4. Kellie Pickler (+981)
I'm kind of stunned that the oddsmakers have her eighth - she's improving every week and the producers and judges love her. Simon seems particularly taken with her, and (to me, at least) he seems like the judge with whom the voting public most often agrees. At first she seemed in over her head, but she's picking up confidence, and she can turn in a solid rock or country performance. And to be honest, I kind of dig the "aw, shucks, what is this calamari?" thing.

5. Elliott Yamin (+885)
He's got a really good voice, but I'd knock him down a few pegs because he's kind of goofy looking and, despite his back story (diabetic, deaf in one ear, mom in hospital, etc.), he doesn't really have that much charisma.

6. Paris Bennett (+1254)
I'm with the oddsmakers on this one - I don't think she's that great. However, she's got a bubbly personality, and I think she's exactly the kind of person who will draw a loyal voting audience, which is why I'm putting her higher than the oddsmakers and I think she should be. Also, someone has to do something about her most embarrassing moment, which she lists as, "When I was younger in Minnesota and I slipped and fell on the ice outside."

7. Ace Young (+590)
There's nothing that great about this guy except for the fact that he fell out of the boy band molding machine, and so he's probably going to pick up a lot of Seventeen readers' votes. I think it's nuts that the oddsmakers have him ranked third, tied with my pick to win it. His singing just seems really ordinary to me.

8. Taylor Hicks (+756)
This is one wacky-ass dude. I can't figure out what I think of him. On the one hand, he's a pretty good singer, and he's always positive. On the other hand, he looks like he's over 40, he dances like he's having uncontrollable muscle spasms, and I can't possibly imagine a big enough chunk of the audience voting for him over a lot of the other contestants. I will give him props for the harmonica-playing when he faced the judges' decision on the round of 24, though.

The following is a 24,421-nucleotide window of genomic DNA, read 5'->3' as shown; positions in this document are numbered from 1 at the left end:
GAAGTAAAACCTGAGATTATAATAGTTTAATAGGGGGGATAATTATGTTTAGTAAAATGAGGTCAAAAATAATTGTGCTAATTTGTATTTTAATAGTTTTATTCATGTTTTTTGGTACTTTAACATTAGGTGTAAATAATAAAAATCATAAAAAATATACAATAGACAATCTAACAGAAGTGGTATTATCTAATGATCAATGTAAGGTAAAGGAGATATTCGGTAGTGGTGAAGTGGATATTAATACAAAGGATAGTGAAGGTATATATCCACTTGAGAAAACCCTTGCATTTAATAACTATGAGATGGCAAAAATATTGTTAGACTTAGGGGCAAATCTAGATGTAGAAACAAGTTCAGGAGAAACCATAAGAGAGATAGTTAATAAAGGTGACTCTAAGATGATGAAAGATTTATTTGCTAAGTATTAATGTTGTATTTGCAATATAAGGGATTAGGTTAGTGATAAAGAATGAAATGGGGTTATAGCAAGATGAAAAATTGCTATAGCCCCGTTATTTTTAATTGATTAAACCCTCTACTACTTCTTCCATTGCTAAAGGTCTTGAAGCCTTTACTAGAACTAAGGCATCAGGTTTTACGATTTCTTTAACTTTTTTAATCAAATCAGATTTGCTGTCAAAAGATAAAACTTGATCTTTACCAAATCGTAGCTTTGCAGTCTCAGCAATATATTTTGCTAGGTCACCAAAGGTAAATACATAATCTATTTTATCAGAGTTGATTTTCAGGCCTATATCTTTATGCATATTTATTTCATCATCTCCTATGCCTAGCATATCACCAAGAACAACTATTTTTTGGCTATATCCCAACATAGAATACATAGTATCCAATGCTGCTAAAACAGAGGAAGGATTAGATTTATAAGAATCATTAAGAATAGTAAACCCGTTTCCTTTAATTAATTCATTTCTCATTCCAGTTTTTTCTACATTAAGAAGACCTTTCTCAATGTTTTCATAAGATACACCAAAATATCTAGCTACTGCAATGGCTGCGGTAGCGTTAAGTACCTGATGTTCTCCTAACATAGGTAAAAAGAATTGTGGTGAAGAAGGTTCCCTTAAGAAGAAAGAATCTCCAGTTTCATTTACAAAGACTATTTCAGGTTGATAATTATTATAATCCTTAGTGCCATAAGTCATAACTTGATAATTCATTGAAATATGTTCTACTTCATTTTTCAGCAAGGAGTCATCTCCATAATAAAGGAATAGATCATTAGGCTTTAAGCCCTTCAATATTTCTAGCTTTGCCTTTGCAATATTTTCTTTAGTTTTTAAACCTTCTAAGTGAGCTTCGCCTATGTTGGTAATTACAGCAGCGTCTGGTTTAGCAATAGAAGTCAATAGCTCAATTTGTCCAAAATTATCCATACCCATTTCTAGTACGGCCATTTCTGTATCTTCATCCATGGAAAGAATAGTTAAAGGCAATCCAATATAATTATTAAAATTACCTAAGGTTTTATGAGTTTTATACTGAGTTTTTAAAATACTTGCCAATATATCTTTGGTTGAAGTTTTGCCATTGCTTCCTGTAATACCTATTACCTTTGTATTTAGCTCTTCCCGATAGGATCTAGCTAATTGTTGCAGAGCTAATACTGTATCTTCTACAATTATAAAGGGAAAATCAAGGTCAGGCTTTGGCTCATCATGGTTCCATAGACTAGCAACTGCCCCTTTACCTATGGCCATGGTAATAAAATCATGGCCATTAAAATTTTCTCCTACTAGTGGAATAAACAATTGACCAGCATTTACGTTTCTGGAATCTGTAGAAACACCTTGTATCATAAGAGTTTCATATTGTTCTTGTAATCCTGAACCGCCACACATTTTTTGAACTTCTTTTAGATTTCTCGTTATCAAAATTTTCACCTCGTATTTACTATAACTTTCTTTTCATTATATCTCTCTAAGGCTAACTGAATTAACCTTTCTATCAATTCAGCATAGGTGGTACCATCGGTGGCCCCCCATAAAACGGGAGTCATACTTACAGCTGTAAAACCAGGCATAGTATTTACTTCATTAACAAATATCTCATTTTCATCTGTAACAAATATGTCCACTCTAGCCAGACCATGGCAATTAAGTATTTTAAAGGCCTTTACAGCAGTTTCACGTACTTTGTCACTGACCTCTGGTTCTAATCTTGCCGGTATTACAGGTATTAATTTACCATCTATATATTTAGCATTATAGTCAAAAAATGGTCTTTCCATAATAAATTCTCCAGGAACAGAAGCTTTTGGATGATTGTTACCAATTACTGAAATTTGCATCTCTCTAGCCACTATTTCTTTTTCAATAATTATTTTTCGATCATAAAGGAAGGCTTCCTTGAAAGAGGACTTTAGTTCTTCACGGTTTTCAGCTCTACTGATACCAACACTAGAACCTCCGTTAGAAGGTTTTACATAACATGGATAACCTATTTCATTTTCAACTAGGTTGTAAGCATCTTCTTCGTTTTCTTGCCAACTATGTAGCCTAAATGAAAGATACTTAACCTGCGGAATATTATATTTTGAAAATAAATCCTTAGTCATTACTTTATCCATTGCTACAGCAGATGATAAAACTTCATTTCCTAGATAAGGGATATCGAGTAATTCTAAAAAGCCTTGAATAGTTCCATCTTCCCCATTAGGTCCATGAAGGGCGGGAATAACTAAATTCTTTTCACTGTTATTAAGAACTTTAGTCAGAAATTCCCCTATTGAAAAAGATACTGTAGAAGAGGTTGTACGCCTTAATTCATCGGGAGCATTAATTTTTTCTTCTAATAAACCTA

9. Lisa Tucker (+972)
Seacrest and the judges love harping on the fact that she's the youngest one in the competition, and that she's so polished for a 16-year-old. I get the feeling that they keep saying that because if she was four years older, she'd be pretty nondescript - a good singer, and not much more to it. I think she'll lose votes to Paris, because Paris is only a year older and more likeable.

10. Bucky Covington (+5000)
All you need to know about this redneck is that his hero in life is Kid Rock, because he had a "rough road to the top." I was kind of surprised he made it through the first public vote, but I guess he rallies NASCAR nation to the phone lines. In a few weeks, he'll be back at the Gas N' Sip, singing along to Skynyrd on a scratchy FM station.

11. Kevin Covais (+4000)
You know, if this guy looked like Ace, or even like me, I think he could be in the top six. Unfortunately, he really does resemble Chicken Little, as Seacrest was eager to point out. Clay Aiken at least made an effort to look less like a nerd; this guy is beyond hope. It's a shame, because he is apparently a big fan of sports and rap, though you'd never know it to look at him. He can also sing a bit. I hope he at least enjoys playing along with Seacrest's needling that he's a "sex symbol" or a "gangsta."

12. Melissa McGhee (+6000)
Even she was surprised that she made it to the top 12; you could see it in her reaction. Unless she pulls out the performance of her life next week, she's going home. She's kind of gotten the shaft in the sense that the producers haven't paid her much attention at all, but on the other hand, she doesn't seem all that deserving of attention compared to her opponents.